Mosul - The US has been hyping a spring offensive against the Islamic State to retake the city of Mosul, the largest city held by the rebels.
The Islamic State has held Mosul since last summer giving it time to build up formidable defenses. However, the offensive will involve five brigades or about 25,000 troops against a mere one to two thousand IS fighters although reinforcements may be brought in prior to the offensive. Even with those lopsided numbers and help from the Kurdish peshmerga, US officials, and even some within the Iraqi military hierarchy, think that direct intervention by US troops will be needed. The last thing that the west wants is another rout such as happened when Mosul was taken in the first place by IS with many advanced weapons being captured.There will also be heavy air support from the US-led coalition. US officials are already saying that US ground troops will be brought in "if necessary". The US has already been massing combat troops in neighboring Kuwait who may very well be used in a ground war in Iraq that Obama has continually stressed will not happen. The timing of the offensive is not certain but will probably be some time in April or May. A Kurdish commander was skeptical about any early offensive claiming that the Iraqi army "is not ready for the fight".New Iraqi prime minister Haider al-Abadi was more upbeat. The Iraqi forces have had additional training some of it conducted by the US and some territory has been retaken. Al-Abadi said:A Central Command official claimed the operation would begin in April or May but also said that a final decision on the operation was still a long way from being finalized. The official said that giving the details of the operation would demonstrate that Iraq was committed to taking back Mosul. At this stage the involvement of US combat troops is downplayed. General Austin, head of Central Command, and General Dempsey, chair of the Joint Chiefs of Staff have suggested that a small number of US troops could be deployed to call in airstrikes. A Central Command(CENTCOM) official said that US ground forces could also be involved as well. President Obama said that he would authorize the limited use of ground forces if necessary.The revelation of the planned offensive angered some US politicians:Several officials, spoke anonymously about the reasons for revealing details of the mission to recapture Mosul. One explanation is that the announcement is to reinforce the impression that the IS has lost the initiative in Iraq and is on the defensive. Another reason is to assure that citizens of Iraq that help is soon on the way. The aim may also be to prod the Iraqi government into action and encourage it to form alliances with tribes around Mosul..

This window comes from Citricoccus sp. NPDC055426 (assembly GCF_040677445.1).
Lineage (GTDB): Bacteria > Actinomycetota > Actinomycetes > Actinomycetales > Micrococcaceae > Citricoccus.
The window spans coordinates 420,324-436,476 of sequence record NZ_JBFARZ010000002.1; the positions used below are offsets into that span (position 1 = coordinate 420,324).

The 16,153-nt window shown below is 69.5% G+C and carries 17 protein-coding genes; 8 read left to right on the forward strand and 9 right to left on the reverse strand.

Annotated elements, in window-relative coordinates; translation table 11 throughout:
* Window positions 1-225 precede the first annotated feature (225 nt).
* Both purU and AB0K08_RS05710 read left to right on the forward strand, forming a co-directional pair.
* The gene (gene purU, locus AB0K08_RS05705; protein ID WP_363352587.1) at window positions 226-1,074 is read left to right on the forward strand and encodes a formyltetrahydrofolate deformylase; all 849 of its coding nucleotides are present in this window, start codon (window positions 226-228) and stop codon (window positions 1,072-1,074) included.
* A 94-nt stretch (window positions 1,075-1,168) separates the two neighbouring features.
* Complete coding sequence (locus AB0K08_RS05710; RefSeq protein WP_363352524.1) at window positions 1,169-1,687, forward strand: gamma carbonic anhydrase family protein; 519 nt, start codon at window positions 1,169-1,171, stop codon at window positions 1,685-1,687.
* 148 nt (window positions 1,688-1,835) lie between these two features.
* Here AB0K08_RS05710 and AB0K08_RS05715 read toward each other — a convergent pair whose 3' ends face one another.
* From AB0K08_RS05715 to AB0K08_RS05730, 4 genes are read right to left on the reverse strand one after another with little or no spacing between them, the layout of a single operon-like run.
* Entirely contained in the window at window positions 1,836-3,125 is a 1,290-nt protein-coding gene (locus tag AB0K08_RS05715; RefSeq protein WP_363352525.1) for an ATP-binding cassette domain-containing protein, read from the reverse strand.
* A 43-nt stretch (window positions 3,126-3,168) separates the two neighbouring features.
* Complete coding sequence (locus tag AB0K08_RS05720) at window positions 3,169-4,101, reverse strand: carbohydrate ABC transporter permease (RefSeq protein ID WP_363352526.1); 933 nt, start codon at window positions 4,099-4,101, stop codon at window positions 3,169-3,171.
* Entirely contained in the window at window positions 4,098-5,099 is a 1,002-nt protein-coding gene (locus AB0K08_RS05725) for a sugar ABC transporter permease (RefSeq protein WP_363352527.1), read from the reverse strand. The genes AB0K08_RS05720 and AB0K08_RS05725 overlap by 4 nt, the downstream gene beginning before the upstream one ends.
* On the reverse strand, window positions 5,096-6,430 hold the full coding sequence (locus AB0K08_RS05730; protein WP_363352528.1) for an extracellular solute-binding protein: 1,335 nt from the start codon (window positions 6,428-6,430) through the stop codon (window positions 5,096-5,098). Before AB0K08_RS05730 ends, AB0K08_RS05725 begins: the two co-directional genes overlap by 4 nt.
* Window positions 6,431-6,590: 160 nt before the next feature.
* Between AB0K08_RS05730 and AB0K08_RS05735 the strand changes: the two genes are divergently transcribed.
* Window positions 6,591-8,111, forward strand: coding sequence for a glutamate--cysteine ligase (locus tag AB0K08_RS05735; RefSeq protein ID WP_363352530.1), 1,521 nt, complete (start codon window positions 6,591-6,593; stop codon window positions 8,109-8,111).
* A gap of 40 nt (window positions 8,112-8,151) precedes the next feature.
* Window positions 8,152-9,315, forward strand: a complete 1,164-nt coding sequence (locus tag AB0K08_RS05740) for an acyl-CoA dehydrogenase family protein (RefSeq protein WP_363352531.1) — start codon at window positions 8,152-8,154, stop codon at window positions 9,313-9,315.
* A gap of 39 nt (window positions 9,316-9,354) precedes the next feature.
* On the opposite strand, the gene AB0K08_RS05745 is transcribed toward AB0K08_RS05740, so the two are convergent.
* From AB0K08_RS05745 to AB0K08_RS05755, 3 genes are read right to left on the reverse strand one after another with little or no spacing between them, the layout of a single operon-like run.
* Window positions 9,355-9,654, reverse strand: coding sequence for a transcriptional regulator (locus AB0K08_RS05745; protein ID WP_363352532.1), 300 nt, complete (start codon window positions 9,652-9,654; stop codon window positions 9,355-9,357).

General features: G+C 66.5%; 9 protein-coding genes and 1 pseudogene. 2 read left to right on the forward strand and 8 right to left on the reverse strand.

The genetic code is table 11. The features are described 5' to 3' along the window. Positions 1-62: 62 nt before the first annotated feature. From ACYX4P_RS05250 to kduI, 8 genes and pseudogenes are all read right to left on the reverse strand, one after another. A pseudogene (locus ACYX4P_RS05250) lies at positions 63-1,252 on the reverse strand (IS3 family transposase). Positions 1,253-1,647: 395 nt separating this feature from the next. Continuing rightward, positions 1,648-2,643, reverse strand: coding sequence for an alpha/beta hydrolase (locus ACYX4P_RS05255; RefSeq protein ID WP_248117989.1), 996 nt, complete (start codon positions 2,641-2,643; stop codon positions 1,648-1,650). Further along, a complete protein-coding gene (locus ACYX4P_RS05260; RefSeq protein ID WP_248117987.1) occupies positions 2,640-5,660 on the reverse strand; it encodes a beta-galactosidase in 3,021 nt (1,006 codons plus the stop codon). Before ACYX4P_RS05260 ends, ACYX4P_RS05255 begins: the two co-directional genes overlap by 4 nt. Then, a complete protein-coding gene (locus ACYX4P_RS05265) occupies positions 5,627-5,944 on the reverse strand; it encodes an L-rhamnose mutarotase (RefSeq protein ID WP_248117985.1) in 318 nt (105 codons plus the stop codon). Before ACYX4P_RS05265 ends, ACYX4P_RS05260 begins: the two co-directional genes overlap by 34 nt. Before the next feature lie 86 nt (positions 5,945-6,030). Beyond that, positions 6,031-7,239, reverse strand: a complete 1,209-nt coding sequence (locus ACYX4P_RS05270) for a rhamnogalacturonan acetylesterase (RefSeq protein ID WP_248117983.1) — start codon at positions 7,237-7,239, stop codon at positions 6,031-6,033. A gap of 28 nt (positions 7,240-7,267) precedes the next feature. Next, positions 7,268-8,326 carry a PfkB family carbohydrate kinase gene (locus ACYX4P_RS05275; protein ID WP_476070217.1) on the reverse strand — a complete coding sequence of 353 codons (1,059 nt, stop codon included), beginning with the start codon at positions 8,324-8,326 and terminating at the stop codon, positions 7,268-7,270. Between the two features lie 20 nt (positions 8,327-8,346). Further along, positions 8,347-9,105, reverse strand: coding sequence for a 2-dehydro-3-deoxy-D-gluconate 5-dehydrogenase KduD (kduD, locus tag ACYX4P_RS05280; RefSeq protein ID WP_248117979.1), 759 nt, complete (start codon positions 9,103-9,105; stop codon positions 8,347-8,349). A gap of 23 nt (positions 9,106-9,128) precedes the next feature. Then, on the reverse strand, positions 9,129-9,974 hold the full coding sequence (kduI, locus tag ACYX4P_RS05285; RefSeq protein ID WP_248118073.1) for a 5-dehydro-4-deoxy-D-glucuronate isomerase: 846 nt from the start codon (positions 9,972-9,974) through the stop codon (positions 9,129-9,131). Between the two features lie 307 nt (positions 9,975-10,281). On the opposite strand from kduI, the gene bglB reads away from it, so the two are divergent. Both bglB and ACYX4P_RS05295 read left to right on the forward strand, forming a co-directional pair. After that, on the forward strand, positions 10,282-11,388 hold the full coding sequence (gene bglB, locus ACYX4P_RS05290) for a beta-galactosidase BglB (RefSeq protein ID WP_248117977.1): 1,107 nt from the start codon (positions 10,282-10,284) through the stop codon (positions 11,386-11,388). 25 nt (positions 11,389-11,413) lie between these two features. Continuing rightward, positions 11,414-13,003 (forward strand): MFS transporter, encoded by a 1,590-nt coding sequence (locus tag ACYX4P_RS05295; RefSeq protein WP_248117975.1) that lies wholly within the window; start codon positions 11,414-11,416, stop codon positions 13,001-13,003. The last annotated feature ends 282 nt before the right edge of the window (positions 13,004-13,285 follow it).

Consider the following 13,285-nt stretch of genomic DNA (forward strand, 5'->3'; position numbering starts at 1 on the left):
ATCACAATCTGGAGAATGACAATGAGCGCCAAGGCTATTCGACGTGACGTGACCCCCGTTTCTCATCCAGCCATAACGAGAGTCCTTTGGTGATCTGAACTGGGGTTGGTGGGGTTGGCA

"We are now planning an offensive on Mosul in the coming few months. We have to prepare for it carefully, because the only choice we have in Mosul (is to win). We have to win in Mosul to keep (ISIS) out."Count Barzani, a senior commander of the Kurdish peshmerga militia was quite sceptical. The planned Kurdish role is to provide support for the operation outside the city but not enter the city itself. While the Iraqi government claims there will be close coordination with the Kurds Barzani said:
"I don't think it's realistic, and I don't have any idea about a plan. And if it involves the Iraqi army only, it's not going to work. The Iraqi army is not ready for the fight."
Republican U.S. Senators John McCain of Arizona and Lindsey Graham of South Carolina said in a letter to President Barack Obama, “Never in our memory can we recall an instance in which our military has knowingly briefed our own war plans to our enemies.”To add to the confusion an officer of the Iraqi Defense Ministry claimed that it would take until at least August to train and arm Iraqi forces but also to work out differences both with Kurdish peshmerga and Shiite militia.